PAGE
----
The Coast Guard says the Healy and the Russian tanker have learned to adapt and have fallen into a routine -- with the Healy breaking ice for the Renda and circling back when the ice closes in again.
“That’s the kind of dance that they’re doing up there now,” said Capt. Jason Fosdick, who is headquartered at the Coast Guard’s Anchorage office. “They get moving. They hit a more challenging area. So the Renda stops and the Healy has to turn around, break them out and they get going again.”
Coast Guard spokesman David Mosley says ice breaking is an exercise in patience.
“You take your winds as they come,” said Mosley. “They might be small ones. They might be big ones. It’s day by day. You have to work with the elements as you encounter them.”
The elements continue to be challenging. The forecast for Nome puts temperatures in the minus 15 to 30 below range.
But the Coast Guard has begun preparations for the Renda’s arrival. It has a team on the ground in Nome, encouraging people to avoid traveling on the shore ice as the Healy and the Renda approach the city.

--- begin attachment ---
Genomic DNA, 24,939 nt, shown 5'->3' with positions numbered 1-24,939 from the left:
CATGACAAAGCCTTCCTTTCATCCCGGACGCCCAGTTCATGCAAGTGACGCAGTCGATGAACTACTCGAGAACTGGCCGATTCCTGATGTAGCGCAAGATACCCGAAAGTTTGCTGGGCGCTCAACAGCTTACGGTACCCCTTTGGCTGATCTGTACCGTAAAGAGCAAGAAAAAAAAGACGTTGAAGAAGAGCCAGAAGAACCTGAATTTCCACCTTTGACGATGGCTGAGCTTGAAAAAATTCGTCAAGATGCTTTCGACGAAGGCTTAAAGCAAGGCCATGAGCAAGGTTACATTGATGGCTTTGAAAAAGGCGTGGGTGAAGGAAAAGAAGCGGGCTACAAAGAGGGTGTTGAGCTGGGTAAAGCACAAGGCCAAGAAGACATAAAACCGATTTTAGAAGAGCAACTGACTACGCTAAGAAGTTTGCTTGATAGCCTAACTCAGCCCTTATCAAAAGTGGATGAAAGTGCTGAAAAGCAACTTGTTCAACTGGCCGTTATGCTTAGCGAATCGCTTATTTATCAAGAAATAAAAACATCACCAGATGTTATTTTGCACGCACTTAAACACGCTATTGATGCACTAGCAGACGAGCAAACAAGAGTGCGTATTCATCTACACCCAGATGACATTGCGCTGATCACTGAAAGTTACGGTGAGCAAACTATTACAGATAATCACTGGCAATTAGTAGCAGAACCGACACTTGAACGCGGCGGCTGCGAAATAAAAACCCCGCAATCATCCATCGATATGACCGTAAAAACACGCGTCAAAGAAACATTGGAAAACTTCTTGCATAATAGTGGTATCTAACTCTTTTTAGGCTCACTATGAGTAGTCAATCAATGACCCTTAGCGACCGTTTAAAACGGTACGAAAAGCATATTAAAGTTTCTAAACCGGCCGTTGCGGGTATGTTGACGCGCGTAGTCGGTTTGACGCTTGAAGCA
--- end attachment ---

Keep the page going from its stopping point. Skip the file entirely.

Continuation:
The main concern: that the icebreaking vessels might cause fractures in the ice near the shore, which would destabilize the ice and make it dangerous to cross.
“We strongly encourage residents to remain on shore and avoid transiting on the ice, as the ships transit in and out of the shore fast ice -- until the ice has time to re-freeze,” said Lt. Nicole Auth, the Coast Guard safety zone coordinator in Nome.
The Coast Guard is also asking people to get their fishing and crabbing gear out of the way, prior to the Renda and Healy’s arrival, to avoid damaging it.
Although Nome residents are looking forward to seeing the first ever winter delivery of fuel to their community across sea ice, they’ll be kept at a distance. The Coast Guard is imposing restrictions on how close people can get to fuel transfer operations -- 50 yards around delivery hoses and 100 yards from the Renda.
Depending on the weather, it could be several days or more before the Renda and the Healy accomplish their mission. Both the Coast Guard and Vitus Marine have stopped giving out estimated arrival times.